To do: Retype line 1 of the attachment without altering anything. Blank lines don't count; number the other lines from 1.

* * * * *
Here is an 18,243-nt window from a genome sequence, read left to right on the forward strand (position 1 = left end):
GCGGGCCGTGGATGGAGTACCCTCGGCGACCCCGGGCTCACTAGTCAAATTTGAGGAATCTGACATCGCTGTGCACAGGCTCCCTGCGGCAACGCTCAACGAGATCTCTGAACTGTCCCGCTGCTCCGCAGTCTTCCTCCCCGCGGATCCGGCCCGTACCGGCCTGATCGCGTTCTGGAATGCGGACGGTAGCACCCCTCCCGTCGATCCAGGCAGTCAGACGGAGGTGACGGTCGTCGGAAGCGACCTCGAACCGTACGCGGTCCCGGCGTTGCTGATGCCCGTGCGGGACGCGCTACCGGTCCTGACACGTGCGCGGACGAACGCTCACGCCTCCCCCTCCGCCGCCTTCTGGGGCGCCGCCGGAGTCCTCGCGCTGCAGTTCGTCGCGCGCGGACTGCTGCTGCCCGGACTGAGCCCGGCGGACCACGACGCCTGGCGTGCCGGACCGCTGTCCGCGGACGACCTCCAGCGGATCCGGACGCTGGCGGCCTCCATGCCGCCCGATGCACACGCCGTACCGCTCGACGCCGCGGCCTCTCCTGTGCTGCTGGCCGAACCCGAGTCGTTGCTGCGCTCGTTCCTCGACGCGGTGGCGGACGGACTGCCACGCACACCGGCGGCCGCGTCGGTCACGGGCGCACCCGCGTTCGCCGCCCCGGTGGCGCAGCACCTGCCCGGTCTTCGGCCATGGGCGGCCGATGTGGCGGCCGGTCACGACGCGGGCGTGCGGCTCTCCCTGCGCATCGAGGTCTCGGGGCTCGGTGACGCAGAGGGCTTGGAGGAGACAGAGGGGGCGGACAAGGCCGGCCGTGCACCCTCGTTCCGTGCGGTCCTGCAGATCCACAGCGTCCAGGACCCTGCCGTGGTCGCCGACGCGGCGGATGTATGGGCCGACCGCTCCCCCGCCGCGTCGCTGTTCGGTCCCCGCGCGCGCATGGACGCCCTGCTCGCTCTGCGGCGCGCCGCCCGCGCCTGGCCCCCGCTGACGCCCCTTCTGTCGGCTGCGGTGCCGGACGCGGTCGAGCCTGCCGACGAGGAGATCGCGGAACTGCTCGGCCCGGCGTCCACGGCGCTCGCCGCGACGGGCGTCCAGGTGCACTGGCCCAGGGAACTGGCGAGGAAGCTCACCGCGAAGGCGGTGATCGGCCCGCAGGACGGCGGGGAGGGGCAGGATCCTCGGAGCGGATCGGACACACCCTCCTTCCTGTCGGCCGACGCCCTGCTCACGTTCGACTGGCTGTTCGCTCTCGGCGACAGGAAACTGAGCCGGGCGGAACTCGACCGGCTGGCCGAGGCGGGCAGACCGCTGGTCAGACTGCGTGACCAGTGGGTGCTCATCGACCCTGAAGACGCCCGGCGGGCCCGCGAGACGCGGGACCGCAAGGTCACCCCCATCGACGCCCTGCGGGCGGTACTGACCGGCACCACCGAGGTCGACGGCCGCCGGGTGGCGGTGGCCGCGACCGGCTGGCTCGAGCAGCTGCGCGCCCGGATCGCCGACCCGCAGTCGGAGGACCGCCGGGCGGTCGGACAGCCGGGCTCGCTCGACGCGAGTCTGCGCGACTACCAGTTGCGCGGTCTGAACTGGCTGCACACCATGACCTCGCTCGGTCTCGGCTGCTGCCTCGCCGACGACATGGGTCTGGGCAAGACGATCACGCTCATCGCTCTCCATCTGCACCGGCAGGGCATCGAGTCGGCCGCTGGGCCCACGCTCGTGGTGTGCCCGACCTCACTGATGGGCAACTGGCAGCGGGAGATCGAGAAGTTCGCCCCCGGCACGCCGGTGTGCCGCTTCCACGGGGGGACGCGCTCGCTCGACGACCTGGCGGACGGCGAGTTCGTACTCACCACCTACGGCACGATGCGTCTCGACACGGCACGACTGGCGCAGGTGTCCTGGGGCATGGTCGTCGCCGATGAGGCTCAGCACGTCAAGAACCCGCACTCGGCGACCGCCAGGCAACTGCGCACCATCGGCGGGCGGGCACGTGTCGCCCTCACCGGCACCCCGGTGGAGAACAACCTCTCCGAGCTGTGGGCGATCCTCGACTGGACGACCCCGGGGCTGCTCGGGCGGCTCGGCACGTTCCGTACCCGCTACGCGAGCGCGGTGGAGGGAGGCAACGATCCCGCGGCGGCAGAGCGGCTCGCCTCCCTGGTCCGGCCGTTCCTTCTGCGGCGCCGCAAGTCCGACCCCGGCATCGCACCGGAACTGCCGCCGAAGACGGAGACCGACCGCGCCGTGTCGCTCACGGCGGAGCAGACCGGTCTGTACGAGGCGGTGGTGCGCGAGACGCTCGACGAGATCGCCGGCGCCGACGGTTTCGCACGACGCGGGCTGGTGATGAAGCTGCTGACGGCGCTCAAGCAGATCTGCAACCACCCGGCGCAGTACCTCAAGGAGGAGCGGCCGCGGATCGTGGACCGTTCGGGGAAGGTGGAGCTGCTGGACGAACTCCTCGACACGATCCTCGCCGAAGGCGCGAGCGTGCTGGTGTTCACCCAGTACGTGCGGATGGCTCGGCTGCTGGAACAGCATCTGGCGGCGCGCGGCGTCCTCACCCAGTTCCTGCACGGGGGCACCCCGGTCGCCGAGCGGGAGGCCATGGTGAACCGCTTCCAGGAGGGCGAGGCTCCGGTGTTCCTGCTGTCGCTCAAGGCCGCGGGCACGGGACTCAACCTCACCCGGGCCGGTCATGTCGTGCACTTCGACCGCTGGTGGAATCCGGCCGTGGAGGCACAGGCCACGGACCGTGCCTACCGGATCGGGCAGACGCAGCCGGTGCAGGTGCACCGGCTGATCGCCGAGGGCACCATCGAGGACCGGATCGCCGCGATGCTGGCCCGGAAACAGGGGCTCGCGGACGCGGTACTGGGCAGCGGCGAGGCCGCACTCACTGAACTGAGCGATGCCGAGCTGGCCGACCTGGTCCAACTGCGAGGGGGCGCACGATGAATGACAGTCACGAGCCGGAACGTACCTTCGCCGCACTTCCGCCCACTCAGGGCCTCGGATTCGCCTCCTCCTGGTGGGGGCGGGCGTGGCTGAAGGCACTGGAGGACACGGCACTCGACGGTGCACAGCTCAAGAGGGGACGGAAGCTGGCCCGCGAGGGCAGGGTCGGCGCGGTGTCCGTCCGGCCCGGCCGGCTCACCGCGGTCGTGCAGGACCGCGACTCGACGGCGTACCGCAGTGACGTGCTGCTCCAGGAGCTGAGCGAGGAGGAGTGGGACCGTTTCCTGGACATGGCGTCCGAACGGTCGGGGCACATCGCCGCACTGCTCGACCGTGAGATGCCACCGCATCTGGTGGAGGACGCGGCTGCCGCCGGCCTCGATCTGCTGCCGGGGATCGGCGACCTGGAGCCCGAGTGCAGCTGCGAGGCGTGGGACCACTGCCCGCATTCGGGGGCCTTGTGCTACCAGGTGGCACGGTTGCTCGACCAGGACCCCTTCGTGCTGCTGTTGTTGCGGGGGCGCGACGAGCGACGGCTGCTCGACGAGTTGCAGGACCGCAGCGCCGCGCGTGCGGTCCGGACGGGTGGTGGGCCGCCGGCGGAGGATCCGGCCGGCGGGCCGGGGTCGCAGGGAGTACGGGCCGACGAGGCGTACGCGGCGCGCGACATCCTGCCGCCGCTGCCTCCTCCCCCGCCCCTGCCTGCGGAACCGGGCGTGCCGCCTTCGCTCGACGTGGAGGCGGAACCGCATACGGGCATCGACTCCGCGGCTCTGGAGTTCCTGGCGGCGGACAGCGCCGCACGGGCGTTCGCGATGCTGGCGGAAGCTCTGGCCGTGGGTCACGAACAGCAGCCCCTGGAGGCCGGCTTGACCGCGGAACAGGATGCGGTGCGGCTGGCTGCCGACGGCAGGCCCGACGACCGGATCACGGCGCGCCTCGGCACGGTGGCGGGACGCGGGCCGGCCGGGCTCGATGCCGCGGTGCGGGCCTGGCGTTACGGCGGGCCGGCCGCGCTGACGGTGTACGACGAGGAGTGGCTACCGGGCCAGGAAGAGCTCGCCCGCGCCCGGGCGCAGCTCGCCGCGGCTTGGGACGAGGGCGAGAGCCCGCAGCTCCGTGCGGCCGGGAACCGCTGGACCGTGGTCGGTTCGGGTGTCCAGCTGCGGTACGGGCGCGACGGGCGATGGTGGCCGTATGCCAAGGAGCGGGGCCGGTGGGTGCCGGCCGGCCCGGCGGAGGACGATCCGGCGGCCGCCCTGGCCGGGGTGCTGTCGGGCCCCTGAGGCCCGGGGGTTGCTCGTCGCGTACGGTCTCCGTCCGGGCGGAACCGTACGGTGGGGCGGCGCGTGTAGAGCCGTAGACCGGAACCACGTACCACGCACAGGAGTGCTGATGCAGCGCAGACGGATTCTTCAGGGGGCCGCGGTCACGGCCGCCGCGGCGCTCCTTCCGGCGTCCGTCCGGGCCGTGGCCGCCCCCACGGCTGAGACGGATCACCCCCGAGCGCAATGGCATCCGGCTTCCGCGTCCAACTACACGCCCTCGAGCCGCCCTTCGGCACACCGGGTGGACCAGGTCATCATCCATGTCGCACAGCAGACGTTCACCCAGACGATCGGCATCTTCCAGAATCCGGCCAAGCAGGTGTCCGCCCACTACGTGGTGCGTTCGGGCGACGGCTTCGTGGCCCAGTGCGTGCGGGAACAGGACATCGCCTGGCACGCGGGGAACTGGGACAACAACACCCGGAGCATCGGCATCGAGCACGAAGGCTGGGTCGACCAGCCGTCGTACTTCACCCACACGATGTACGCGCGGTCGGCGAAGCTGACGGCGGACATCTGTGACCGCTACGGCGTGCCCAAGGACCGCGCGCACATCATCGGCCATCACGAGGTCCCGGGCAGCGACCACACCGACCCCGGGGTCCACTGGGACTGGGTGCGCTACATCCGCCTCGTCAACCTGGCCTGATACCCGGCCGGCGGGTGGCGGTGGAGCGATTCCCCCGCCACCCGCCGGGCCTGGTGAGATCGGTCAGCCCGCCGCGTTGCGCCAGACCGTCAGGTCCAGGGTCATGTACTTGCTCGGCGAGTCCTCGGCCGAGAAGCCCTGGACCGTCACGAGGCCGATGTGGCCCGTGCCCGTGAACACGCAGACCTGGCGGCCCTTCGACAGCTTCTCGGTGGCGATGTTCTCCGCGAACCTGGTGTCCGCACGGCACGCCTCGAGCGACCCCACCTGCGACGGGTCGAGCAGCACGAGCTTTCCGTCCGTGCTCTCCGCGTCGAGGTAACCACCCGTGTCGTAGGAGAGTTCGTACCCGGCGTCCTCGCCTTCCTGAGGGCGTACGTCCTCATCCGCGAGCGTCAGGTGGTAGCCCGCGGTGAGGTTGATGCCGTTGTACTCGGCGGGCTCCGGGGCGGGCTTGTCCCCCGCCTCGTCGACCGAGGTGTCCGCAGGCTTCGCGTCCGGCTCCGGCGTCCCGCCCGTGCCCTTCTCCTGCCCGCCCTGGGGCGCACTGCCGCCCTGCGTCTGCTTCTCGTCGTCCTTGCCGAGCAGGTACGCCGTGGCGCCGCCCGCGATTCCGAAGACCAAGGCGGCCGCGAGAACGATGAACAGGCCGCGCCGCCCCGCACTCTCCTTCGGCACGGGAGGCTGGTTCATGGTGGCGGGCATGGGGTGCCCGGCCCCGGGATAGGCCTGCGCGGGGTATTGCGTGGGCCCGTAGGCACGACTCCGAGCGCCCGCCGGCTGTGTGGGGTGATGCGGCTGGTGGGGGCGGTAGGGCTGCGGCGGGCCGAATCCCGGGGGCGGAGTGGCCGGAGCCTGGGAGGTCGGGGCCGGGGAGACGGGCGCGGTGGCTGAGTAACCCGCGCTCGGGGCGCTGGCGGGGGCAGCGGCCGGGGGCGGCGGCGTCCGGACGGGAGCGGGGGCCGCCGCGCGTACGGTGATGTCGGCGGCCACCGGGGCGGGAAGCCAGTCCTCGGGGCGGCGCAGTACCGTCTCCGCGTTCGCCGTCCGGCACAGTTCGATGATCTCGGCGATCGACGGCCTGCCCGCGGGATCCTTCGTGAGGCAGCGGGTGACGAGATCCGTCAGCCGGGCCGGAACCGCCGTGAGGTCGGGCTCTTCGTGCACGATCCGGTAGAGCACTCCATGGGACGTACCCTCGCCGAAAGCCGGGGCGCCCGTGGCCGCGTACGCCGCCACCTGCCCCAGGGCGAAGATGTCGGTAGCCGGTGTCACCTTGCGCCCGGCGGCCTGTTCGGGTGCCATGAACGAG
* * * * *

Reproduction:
Here is an 18,243-nt window from a genome sequence, read left to right on the forward strand (position 1 = left end):